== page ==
5. Big G

    Big G New Member 5 Year Member

    Joined:
    Dec 23, 2009
    Messages:
    53
    Likes Received:
    0
    Trophy Points:
    0
    Thanks Mike,

    I have noticed that the Male has chased the female around the tank (quite assertively at times) a fair bit in the past day (only go them yesterday morning), almost as if he's trying to shepherd her into the plant pot! He always stops chasing her when he reaches the mouth of the pot. Then a few minutes later he does the same!

    The female is a very small 1.5cm at the moment, so I'm hoping that she is indeed a female! She does have the black leading edge to the Dorsal, so I think it is a she, and not an un matured male. Time wil tell!? I'd get a pic, but she keeps hiding in some moss so the male can't chase her!

    So, just to be clear, this is not the cf. Trifasciata (Guapore), but is rather just plain Ap. Trifasciata, possibly originating from Northern Argentina? The honey colouration seems to be spreading a little more, but is mainly localised to the top of the head, and just behind the gills. It does not extend all the way over the top of the back.

    Regards
    G!
  6. Mike Wise

    Mike Wise Moderator Staff Member 5 Year Member

    Joined:
    Mar 16, 2004
    Messages:
    9,814
    Likes Received:
    1,328
    Trophy Points:
    113
    Remember that it is the female who initiates breeding. If she is not ready, the male will often try to drive her out of his territory. He hopes another female who wants to breed will enter his territory. This is why it is best to have 2 or more females (if possible) with polygamous males. I do not see any honey yellow color in your photos. If it is there, then it is possible that your fish are from the Rio Guaporé system. The amount of yellow varies. On some fish it is mostly on the head; on others it extends onto the flanks above the lateral band.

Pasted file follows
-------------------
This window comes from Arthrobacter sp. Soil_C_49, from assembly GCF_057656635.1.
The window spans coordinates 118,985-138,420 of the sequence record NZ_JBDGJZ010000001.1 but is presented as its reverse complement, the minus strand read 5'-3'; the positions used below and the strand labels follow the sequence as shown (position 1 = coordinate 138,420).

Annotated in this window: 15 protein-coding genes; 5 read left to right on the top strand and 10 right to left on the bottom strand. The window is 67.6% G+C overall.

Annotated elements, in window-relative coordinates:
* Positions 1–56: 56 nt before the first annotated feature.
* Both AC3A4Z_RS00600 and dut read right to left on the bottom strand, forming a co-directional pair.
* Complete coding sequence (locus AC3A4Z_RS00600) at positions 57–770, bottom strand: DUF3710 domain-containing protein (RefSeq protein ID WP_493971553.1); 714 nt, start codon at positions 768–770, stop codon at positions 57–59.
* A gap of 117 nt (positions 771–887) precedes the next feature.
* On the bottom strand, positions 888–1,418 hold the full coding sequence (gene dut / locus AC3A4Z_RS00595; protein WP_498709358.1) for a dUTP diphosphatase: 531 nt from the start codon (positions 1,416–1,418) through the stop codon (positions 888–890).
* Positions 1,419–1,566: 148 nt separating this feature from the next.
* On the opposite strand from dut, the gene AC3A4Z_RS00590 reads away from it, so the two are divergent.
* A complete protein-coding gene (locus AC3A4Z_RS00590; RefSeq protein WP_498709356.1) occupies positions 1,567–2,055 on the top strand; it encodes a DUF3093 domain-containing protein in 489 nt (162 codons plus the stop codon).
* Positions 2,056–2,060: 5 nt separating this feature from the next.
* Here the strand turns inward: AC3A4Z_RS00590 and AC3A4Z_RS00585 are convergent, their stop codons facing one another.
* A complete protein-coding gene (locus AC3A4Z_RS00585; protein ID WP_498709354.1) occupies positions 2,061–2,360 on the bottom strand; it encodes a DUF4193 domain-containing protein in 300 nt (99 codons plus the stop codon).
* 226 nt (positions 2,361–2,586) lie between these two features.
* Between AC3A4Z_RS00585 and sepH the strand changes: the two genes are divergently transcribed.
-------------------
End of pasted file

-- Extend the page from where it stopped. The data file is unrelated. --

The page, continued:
7. Big G

    Big G New Member 5 Year Member

    Joined:
    Dec 23, 2009
    Messages:
    53
    Likes Received:
    0
    Trophy Points:
    0
    In the first picture the honey colouration is slightly visible on the top of the head, and running along the dorsal ridge, but he has coloured up more so since that picture. The honey colour is definately localised to the top of his head to just past the gills, although his flanks are still clear of honey, and very metallic blue.

    I'll try and get a better shot, but he keeps away from the front of the tank, which is why the pic is a little unclear. I took these shots on very awkward angles down the side of the tank!

    Thanks again for your time!

    Regards
    G!
  8. Big G

    Big G New Member 5 Year Member

    Joined:
    Dec 23, 2009
    Messages:
    53
    Likes Received:
    0
    Trophy Points:
    0
    Ok, I managed to get two more females from a different Fish shop, but the male became very aggitated, and eventually managed to kill one of the new females. Should I take him out of this tank, and allow the remaining two females to settle in first, before re-introducing him?